European Science Organisations Reach Agreement on Reforming Research Assessment

Following a six-month collaborative process involving more than 350 European organisations from over 40 countries, an Agreement on Reforming Research Assessment has been reached and made public today. ALLEA has contributed to the Agreement as part of a core group of 20 research organisations that supported the drafting team throughout the process.

The Agreement summarises a shared vision on how to reform assessment practices for researchers, research projects and research performing organisations, with overarching principles founded on quality, impact, diversity, inclusiveness, and collaboration.

The envisioned reforms are centred around the following four core commitments:

  1. Recognise the diversity of contributions to, and careers in, research in accordance with the needs and nature of the research
  2. Base research assessment primarily on qualitative evaluation for which peer review is central, supported by responsible use of quantitative indicators
  3. Abandon inappropriate uses in research assessment of journal- and publication-based metrics, in particular inappropriate uses of Journal Impact Factor (JIF) and h-index
  4. Avoid the use of rankings of research organisations in research assessment

Several additional supporting commitments aim to enable the move towards new research assessment criteria, tools and processes, and to facilitate mutual learning, communicate progress and ensure that new approaches are evidence informed. The Agreement further includes anticipated timeframes for implementing the reforms and evaluating progress and describes the operational structures for a coalition of organisations devoted to working together to implement the changes.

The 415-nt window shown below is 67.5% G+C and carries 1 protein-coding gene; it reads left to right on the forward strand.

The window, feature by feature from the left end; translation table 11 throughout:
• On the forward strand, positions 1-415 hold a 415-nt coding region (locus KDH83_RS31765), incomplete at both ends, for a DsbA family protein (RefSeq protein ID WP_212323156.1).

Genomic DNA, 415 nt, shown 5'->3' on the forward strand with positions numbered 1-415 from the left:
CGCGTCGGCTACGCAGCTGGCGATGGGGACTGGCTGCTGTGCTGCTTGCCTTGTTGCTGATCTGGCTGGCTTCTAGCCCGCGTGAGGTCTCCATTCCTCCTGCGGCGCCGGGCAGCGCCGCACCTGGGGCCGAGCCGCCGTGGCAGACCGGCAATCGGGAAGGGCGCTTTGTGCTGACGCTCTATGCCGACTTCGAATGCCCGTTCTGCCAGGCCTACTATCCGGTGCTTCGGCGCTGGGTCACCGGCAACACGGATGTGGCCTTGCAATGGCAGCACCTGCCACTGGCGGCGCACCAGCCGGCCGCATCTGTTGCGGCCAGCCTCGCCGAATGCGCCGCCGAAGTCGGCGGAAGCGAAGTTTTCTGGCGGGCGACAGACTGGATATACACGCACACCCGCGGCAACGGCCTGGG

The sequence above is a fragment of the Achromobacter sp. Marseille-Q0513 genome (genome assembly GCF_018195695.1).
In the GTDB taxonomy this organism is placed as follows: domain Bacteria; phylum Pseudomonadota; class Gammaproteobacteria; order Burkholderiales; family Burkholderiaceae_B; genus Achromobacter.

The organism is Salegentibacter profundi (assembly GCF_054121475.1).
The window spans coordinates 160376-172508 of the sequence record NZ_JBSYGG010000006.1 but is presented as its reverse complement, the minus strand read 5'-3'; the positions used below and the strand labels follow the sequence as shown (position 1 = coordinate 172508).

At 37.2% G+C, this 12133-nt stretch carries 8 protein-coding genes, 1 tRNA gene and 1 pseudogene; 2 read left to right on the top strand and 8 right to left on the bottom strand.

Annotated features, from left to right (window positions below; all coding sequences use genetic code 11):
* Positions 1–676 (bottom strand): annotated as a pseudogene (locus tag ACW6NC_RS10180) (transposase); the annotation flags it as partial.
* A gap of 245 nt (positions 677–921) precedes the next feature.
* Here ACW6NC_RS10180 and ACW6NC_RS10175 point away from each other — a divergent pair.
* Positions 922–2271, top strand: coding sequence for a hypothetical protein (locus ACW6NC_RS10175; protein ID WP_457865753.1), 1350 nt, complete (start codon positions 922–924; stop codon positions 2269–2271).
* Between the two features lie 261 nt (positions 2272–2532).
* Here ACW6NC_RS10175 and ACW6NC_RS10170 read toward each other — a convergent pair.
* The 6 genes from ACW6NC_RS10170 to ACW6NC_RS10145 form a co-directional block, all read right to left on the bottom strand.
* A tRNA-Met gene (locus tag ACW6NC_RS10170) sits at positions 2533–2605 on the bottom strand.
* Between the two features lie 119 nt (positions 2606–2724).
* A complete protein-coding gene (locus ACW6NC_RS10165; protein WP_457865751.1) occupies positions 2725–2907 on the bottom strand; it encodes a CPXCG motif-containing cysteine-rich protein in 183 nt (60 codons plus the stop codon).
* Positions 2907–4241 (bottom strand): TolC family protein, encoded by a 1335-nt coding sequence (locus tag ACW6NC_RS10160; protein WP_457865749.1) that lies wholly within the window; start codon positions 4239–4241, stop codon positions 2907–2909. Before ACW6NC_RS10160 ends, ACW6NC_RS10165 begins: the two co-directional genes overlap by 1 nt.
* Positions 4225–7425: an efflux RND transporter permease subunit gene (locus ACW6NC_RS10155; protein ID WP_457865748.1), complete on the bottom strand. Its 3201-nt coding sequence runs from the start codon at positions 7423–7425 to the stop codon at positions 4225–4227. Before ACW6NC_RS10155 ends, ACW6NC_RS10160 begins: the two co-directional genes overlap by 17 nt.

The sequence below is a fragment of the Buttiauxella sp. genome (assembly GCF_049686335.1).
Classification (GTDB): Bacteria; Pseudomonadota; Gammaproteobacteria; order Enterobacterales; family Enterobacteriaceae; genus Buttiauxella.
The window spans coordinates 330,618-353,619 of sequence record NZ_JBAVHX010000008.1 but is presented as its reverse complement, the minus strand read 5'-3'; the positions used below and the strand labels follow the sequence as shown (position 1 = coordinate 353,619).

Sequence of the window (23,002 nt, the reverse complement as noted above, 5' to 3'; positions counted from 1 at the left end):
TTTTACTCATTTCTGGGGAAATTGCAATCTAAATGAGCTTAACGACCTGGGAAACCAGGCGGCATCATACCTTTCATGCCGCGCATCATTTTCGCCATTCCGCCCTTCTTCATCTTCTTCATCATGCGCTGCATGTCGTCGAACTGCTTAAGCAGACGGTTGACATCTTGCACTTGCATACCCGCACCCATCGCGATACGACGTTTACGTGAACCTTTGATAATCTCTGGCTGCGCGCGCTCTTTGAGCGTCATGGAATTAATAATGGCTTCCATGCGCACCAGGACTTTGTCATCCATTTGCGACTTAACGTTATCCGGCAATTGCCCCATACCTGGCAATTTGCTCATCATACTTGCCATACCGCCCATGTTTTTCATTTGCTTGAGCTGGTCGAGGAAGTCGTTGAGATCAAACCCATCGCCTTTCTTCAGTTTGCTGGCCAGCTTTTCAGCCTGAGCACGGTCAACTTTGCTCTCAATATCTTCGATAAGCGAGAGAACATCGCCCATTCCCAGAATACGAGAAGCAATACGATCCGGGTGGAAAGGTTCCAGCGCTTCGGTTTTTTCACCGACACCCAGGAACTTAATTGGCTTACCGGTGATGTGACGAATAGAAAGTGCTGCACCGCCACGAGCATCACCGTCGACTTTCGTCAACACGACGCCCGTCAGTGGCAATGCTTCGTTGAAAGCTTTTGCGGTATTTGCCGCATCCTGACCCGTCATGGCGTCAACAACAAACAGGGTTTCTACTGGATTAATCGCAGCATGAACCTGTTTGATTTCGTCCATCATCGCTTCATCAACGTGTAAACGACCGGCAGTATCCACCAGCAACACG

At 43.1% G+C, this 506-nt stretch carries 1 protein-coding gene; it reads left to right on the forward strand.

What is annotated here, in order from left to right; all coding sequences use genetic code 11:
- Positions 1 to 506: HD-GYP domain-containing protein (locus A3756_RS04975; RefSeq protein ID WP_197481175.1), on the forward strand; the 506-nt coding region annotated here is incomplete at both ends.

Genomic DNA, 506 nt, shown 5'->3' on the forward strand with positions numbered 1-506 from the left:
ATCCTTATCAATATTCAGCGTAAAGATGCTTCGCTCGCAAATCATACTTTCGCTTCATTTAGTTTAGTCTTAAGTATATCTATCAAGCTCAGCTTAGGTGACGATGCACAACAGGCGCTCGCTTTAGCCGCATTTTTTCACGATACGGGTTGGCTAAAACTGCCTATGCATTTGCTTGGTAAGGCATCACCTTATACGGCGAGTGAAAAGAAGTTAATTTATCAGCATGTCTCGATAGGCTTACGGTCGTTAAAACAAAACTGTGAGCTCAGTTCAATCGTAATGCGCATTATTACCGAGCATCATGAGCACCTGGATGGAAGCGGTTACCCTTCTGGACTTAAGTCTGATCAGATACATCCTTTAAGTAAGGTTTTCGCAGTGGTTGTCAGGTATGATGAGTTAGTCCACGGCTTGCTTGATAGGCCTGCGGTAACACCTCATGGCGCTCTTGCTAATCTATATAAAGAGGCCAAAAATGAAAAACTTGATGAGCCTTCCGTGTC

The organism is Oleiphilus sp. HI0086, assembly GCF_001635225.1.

Next Steps

The collection of signatures to join the Coalition supporting the Agreement will be launched on 28 September 2022 at the EU Research and Innovation Days. A General Assembly of Coalition members will further decide on the governance of the Coalition, the strategy guiding the operations and activities of the Coalition as a whole, its annual work-plan and budget. The first General Assembly is expected to take place towards the end of this year.

As a European umbrella organisation of academies of sciences and humanities, ALLEA was able to provide an interdisciplinary perspective based on shared European academic values. ALLEA contributed to the Agreement through its Permanent Working Group on Science & Ethics and the Working Group European Research Area. Previously, ALLEA had also worked with the Global Young Academy on recommendations on the topic.

In a parallel endeavour, the Council of the European Union has recently adopted its Conclusions on Research Assessment and Implementation of Open Science. ALLEA welcomes the principles set out in the Conclusions for designing novel approaches to research assessment and emphasises that there is no “one-size-fits-all” format: any reforms should be driven by researchers taking responsibility for improving research assessment in their communities, following the core concept of self-regulation set out in the European Code of Conduct for Research Integrity. (Read ALLEA’s full response here)